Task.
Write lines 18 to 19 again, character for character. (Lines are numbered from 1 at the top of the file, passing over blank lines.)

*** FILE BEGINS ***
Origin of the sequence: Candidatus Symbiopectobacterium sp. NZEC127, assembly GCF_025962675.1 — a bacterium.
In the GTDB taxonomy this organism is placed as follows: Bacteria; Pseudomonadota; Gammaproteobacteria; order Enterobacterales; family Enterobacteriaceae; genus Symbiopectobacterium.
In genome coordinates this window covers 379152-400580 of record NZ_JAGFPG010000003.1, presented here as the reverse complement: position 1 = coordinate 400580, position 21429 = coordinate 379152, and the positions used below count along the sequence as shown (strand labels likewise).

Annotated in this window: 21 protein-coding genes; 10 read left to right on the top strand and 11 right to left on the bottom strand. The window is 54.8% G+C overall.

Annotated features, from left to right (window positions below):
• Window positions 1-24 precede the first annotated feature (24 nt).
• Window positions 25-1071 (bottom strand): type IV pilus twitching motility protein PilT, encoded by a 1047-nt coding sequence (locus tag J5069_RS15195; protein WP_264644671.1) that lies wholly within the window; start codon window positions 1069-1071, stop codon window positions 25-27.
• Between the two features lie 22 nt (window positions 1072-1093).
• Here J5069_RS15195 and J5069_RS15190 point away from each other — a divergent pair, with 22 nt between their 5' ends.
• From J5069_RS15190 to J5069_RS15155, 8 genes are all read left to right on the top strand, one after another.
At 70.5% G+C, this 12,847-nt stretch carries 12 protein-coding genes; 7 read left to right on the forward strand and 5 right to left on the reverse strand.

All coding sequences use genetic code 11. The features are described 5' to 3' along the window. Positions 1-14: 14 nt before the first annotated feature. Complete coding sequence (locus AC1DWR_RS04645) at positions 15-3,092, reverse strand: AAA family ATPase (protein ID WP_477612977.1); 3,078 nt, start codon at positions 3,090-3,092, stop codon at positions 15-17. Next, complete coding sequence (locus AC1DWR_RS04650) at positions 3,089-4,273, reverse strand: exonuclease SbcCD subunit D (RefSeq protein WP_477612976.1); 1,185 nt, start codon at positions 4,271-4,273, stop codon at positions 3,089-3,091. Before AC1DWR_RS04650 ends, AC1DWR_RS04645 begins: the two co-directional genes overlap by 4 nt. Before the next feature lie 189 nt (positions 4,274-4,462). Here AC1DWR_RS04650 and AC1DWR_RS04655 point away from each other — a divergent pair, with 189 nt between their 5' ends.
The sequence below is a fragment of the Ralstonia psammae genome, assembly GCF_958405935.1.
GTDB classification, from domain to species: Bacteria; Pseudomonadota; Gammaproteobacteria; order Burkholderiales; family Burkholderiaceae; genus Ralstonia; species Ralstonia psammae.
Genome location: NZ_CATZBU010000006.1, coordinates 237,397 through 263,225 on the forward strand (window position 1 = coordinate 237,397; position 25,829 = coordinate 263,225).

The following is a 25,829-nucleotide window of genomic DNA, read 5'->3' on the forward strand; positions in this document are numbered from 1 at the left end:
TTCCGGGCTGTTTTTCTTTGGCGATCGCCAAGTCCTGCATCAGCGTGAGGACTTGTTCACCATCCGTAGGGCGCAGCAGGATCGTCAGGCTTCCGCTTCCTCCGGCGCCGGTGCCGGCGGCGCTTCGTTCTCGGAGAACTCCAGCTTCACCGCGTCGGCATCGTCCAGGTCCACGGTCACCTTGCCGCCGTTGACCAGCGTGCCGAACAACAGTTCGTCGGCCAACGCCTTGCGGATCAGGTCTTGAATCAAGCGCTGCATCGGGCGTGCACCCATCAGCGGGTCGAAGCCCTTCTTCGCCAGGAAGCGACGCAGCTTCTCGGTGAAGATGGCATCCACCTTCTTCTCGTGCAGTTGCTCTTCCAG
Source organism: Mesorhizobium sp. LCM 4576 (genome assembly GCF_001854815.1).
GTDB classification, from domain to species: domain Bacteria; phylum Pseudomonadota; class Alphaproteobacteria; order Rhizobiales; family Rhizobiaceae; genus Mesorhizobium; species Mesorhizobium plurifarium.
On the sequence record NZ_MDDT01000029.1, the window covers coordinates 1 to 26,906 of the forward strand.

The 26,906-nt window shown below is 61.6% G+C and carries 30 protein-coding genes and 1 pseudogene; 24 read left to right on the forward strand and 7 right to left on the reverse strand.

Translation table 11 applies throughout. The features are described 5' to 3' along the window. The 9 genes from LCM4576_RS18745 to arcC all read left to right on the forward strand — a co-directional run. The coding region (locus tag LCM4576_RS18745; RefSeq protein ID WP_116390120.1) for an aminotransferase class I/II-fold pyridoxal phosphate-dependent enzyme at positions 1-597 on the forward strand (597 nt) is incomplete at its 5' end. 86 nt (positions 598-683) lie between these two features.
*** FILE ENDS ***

Source organism: Mesorhizobium sp. LCM 4576 (genome assembly GCF_001854815.1).
GTDB classification, from domain to species: domain Bacteria; phylum Pseudomonadota; class Alphaproteobacteria; order Rhizobiales; family Rhizobiaceae; genus Mesorhizobium; species Mesorhizobium plurifarium.